PW continues its effort to profile the people who make Philly what it is.
In this issue:
Tanya Dakin, model-photographer: The former Suicide Girl is getting ready to give up modeling as she transitions to full-time photographer. But not before she completes one last, bold project: a photo book of her vagina.
Lisa Nutter, wife, mother, first lady: There’s no question the first lady has her husband’s back, but it’s evident she also has her own game plan. “I came into the role with an agenda, which is with youth development,” she says. Part of that platform involves advocating for increased quality of education.
Ian Morrison, king of all drag queens: When it’s all said and done, the multi-talented 37-year-old performer can look back and know he entertained millions, lived the high life, raked in the cash, hobnobbed with celebrities and even once had Ed Rendell’s hands all over his ass. He's still the reigning queen of Philadelphia drag queens.
Ronen Koresh, owner of Koresh Dance Studio: The Koresh Dance Company has become a cultural force in Philadelphia. The man behind it all? Founder and choreographer Ronen Koresh, whose choreographic works are known for their minimalism and cathartic passion—which he believes has kept audiences coming back season after season.
The Groundswell Players, a DIY theater troupe: Scott Sheppard is a high school English teacher. Jesse Paulsen is a lab rat. Alison King and Jack Meaney are staffers with arts nonprofits. These are their day jobs. But in their free time, they’re known as the Groundswell Players, a motley crew of four college friends out of the Main Line’s Haverford College who have spawned a model of thriving DIY theater in the city.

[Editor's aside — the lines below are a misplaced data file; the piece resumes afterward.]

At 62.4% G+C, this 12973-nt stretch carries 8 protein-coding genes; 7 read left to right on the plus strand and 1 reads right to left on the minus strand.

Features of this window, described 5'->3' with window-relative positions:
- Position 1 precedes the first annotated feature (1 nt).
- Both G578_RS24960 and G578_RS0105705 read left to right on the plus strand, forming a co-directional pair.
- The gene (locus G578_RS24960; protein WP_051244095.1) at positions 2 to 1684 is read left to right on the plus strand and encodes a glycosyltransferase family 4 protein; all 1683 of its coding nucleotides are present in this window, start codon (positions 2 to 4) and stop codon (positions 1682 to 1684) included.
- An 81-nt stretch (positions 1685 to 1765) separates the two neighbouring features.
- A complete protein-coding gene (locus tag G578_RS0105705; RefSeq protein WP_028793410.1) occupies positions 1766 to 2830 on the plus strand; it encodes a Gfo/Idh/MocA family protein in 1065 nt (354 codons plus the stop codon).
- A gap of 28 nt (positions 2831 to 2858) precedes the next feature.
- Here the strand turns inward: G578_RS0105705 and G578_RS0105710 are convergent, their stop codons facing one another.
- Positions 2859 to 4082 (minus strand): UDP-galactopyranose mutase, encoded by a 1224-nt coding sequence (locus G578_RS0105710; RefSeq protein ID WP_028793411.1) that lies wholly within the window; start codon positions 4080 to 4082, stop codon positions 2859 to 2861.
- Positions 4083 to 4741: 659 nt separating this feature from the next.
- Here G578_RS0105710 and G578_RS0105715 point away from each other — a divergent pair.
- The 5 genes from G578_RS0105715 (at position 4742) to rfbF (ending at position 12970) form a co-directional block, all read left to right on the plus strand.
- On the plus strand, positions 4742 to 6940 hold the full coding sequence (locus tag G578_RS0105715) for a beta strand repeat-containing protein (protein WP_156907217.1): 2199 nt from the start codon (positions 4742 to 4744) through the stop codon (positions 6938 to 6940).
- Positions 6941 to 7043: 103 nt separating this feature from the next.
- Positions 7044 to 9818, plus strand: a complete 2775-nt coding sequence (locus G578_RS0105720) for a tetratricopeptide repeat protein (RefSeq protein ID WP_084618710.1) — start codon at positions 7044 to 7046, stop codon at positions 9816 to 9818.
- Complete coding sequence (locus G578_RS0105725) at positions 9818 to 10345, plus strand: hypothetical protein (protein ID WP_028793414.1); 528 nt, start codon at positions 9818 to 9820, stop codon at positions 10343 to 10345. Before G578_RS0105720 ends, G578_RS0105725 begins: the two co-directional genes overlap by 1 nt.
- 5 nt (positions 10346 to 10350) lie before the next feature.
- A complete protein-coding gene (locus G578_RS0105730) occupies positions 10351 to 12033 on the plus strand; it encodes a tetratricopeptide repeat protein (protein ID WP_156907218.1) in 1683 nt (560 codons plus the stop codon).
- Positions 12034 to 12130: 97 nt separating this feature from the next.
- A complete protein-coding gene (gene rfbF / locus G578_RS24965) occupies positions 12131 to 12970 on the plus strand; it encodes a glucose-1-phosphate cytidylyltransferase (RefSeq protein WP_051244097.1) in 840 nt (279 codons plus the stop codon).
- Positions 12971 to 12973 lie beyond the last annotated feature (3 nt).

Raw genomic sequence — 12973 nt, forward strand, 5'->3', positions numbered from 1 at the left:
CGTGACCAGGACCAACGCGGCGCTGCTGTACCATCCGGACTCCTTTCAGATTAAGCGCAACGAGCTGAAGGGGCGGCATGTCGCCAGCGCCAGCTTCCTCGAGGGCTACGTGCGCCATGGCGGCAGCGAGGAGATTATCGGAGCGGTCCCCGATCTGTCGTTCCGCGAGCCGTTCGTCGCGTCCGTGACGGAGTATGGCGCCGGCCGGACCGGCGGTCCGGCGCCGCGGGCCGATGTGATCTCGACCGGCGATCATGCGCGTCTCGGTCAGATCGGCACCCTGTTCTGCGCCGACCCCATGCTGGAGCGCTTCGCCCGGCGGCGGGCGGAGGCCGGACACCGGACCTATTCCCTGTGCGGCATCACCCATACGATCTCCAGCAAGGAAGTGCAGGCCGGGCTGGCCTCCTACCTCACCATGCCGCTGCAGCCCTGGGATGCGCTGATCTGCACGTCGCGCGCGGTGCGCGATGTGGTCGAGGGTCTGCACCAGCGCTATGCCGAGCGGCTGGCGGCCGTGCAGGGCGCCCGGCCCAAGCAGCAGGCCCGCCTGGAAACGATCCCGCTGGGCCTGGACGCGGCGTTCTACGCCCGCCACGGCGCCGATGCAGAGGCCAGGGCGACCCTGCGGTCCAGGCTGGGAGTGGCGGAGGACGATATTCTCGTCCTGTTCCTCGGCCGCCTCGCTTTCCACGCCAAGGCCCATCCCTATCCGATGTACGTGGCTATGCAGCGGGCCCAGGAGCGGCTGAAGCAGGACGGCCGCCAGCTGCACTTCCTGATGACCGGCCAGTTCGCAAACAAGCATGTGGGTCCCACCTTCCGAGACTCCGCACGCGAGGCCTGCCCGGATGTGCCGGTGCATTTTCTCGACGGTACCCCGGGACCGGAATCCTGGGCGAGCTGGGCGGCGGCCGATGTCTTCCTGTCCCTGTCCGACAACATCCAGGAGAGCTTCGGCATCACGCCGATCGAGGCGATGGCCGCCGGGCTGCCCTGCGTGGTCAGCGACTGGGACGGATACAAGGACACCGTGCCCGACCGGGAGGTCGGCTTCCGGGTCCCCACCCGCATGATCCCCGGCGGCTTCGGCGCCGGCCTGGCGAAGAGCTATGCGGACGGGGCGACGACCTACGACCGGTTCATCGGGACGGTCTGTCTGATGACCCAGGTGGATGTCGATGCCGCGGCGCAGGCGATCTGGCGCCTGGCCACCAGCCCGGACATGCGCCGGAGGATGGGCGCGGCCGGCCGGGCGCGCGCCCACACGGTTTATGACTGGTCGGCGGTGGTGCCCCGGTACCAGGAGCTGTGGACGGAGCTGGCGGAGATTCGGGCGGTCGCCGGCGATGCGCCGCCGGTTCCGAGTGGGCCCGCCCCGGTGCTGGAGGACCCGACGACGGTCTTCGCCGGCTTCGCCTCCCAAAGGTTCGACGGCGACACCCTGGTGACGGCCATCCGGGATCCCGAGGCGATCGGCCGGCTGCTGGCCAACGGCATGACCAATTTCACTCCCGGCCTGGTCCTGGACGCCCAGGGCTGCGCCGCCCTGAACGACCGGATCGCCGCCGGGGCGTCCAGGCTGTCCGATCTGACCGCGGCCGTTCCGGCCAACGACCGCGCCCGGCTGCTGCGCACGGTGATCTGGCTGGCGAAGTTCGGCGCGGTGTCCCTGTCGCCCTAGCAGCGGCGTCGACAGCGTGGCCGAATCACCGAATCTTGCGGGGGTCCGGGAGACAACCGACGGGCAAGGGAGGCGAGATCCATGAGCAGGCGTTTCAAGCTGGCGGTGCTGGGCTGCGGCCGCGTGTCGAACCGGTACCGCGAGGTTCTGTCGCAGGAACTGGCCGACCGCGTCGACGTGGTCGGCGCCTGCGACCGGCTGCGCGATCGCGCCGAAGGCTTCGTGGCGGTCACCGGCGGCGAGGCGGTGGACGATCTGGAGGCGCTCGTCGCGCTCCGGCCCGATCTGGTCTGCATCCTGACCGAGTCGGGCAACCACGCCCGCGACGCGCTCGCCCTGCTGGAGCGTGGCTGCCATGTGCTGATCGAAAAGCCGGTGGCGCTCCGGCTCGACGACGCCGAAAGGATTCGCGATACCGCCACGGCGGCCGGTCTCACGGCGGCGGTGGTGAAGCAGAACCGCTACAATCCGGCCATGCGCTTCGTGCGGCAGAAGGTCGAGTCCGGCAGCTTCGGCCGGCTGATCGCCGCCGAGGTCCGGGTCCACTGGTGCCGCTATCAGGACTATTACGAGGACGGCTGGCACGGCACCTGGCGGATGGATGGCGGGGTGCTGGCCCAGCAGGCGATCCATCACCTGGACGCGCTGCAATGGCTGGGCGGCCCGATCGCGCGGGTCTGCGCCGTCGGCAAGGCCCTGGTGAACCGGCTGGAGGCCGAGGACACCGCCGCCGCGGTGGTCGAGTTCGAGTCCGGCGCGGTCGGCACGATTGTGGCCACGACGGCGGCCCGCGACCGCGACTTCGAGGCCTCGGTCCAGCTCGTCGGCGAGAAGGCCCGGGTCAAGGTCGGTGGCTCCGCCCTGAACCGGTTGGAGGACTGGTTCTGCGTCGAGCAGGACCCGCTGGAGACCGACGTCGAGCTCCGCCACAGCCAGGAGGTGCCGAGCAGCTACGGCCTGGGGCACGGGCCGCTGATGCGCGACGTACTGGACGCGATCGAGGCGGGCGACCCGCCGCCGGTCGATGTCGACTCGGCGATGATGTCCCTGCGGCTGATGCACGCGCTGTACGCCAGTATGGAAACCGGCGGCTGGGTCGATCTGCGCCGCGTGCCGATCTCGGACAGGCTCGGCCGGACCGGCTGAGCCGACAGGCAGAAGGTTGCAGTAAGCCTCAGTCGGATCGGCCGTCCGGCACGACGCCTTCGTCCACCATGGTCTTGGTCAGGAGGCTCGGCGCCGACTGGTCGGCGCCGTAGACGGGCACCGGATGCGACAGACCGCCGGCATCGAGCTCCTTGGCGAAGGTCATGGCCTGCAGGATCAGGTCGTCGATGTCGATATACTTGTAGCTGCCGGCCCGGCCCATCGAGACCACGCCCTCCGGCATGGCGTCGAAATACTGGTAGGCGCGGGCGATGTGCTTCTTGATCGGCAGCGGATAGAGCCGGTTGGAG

Walking the tenuous line between scripted theater and improvisation, the Groundswell Players have been concocting fresh lunacies and playing finely drawn misfits since 2005 when they were members of an undergraduate improv group at Haverford.
Founded by Israeli choreographer Ronen (affectionately known as Roni) Koresh in 1991, the company is celebrating its 20th year of performance. Koresh has carved out a niche for the company in the larger dance world for its fusion of dance styles: jazz, modern and ballet.
There’s no question she has her husband’s back, but it’s evident the first lady also has her own game plan. “I came into the role with an agenda, which is with youth development,” she says. “If anything my role has given me a platform because people want to listen more than they did before. I didn’t have any expectations. What I did have is a sense of things I wanted to accomplish.”
When it’s all said and done, Ian Morrison can look back and know he entertained millions, lived the high life, raked in the cash, hobnobbed with celebrities and even once had Ed Rendell’s hands all over his ass. “But I’m not done yet!” Morrison laughs on a recent afternoon, cocktail in hand, while sitting at a table at the back of Uncle’s, a bar in the heart of the Gayborhood.
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